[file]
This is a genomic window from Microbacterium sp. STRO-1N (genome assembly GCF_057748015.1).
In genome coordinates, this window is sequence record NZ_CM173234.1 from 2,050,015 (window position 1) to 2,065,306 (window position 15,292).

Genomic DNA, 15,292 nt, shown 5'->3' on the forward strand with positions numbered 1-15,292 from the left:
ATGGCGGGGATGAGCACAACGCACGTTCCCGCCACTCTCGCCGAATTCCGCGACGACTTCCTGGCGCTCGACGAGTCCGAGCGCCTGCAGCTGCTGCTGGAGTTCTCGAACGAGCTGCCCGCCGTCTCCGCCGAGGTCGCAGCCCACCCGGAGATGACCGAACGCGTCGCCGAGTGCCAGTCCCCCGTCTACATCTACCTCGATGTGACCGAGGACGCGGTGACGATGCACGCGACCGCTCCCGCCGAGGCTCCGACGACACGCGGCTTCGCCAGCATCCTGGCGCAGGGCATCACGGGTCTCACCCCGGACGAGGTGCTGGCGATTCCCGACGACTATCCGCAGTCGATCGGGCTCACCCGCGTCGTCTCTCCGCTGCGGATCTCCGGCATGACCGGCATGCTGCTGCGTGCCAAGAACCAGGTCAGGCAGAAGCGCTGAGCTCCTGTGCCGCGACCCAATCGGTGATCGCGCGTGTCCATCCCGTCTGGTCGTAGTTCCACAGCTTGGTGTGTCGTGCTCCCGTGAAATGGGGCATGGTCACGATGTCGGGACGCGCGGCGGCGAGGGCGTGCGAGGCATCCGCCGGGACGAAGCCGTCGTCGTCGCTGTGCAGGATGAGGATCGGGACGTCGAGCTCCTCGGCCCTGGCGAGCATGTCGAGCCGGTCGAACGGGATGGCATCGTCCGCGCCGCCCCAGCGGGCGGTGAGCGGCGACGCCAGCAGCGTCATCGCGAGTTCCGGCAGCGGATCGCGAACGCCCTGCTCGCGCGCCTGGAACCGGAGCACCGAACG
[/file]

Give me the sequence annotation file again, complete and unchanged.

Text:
This is a genomic window from Microbacterium sp. STRO-1N (genome assembly GCF_057748015.1).
In genome coordinates, this window is sequence record NZ_CM173234.1 from 2,050,015 (window position 1) to 2,065,306 (window position 15,292).

Genomic DNA, 15,292 nt, shown 5'->3' on the forward strand with positions numbered 1-15,292 from the left:
ATGGCGGGGATGAGCACAACGCACGTTCCCGCCACTCTCGCCGAATTCCGCGACGACTTCCTGGCGCTCGACGAGTCCGAGCGCCTGCAGCTGCTGCTGGAGTTCTCGAACGAGCTGCCCGCCGTCTCCGCCGAGGTCGCAGCCCACCCGGAGATGACCGAACGCGTCGCCGAGTGCCAGTCCCCCGTCTACATCTACCTCGATGTGACCGAGGACGCGGTGACGATGCACGCGACCGCTCCCGCCGAGGCTCCGACGACACGCGGCTTCGCCAGCATCCTGGCGCAGGGCATCACGGGTCTCACCCCGGACGAGGTGCTGGCGATTCCCGACGACTATCCGCAGTCGATCGGGCTCACCCGCGTCGTCTCTCCGCTGCGGATCTCCGGCATGACCGGCATGCTGCTGCGTGCCAAGAACCAGGTCAGGCAGAAGCGCTGAGCTCCTGTGCCGCGACCCAATCGGTGATCGCGCGTGTCCATCCCGTCTGGTCGTAGTTCCACAGCTTGGTGTGTCGTGCTCCCGTGAAATGGGGCATGGTCACGATGTCGGGACGCGCGGCGGCGAGGGCGTGCGAGGCATCCGCCGGGACGAAGCCGTCGTCGTCGCTGTGCAGGATGAGGATCGGGACGTCGAGCTCCTCGGCCCTGGCGAGCATGTCGAGCCGGTCGAACGGGATGGCATCGTCCGCGCCGCCCCAGCGGGCGGTGAGCGGCGACGCCAGCAGCGTCATCGCGAGTTCCGGCAGCGGATCGCGAACGCCCTGCTCGCGCGCCTGGAACCGGAGCACCGAACG